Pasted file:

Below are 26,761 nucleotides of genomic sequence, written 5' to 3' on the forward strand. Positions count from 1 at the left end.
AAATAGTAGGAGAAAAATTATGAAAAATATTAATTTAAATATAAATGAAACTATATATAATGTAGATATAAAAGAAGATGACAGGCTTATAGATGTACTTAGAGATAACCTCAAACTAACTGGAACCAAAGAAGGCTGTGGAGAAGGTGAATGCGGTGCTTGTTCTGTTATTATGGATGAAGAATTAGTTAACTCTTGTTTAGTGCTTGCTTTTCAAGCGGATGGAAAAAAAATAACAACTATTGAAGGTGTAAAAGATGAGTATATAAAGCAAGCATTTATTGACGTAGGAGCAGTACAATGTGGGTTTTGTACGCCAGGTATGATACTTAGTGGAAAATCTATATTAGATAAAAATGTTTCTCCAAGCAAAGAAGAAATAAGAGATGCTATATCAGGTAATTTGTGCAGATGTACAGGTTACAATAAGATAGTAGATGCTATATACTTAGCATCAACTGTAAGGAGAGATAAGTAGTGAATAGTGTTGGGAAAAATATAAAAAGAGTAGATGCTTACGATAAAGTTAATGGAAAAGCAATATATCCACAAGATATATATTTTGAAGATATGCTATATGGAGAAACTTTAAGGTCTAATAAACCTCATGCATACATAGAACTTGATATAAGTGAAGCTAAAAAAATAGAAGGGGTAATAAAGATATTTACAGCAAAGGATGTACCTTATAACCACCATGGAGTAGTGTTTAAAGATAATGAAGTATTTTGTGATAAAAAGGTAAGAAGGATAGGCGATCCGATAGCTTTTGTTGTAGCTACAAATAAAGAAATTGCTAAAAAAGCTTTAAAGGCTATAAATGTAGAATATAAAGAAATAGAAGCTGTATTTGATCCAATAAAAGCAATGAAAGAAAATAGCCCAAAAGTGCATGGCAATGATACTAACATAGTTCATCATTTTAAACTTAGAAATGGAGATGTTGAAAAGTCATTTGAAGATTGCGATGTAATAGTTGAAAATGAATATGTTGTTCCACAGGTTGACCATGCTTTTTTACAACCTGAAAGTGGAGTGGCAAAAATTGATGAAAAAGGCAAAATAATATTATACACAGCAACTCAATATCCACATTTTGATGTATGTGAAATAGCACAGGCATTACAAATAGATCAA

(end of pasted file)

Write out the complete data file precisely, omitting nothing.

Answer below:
Below are 26,761 nucleotides of genomic sequence, written 5' to 3' on the forward strand. Positions count from 1 at the left end.
AAATAGTAGGAGAAAAATTATGAAAAATATTAATTTAAATATAAATGAAACTATATATAATGTAGATATAAAAGAAGATGACAGGCTTATAGATGTACTTAGAGATAACCTCAAACTAACTGGAACCAAAGAAGGCTGTGGAGAAGGTGAATGCGGTGCTTGTTCTGTTATTATGGATGAAGAATTAGTTAACTCTTGTTTAGTGCTTGCTTTTCAAGCGGATGGAAAAAAAATAACAACTATTGAAGGTGTAAAAGATGAGTATATAAAGCAAGCATTTATTGACGTAGGAGCAGTACAATGTGGGTTTTGTACGCCAGGTATGATACTTAGTGGAAAATCTATATTAGATAAAAATGTTTCTCCAAGCAAAGAAGAAATAAGAGATGCTATATCAGGTAATTTGTGCAGATGTACAGGTTACAATAAGATAGTAGATGCTATATACTTAGCATCAACTGTAAGGAGAGATAAGTAGTGAATAGTGTTGGGAAAAATATAAAAAGAGTAGATGCTTACGATAAAGTTAATGGAAAAGCAATATATCCACAAGATATATATTTTGAAGATATGCTATATGGAGAAACTTTAAGGTCTAATAAACCTCATGCATACATAGAACTTGATATAAGTGAAGCTAAAAAAATAGAAGGGGTAATAAAGATATTTACAGCAAAGGATGTACCTTATAACCACCATGGAGTAGTGTTTAAAGATAATGAAGTATTTTGTGATAAAAAGGTAAGAAGGATAGGCGATCCGATAGCTTTTGTTGTAGCTACAAATAAAGAAATTGCTAAAAAAGCTTTAAAGGCTATAAATGTAGAATATAAAGAAATAGAAGCTGTATTTGATCCAATAAAAGCAATGAAAGAAAATAGCCCAAAAGTGCATGGCAATGATACTAACATAGTTCATCATTTTAAACTTAGAAATGGAGATGTTGAAAAGTCATTTGAAGATTGCGATGTAATAGTTGAAAATGAATATGTTGTTCCACAGGTTGACCATGCTTTTTTACAACCTGAAAGTGGAGTGGCAAAAATTGATGAAAAAGGCAAAATAATATTATACACAGCAACTCAATATCCACATTTTGATGTATGTGAAATAGCACAGGCATTACAAATAGATCAA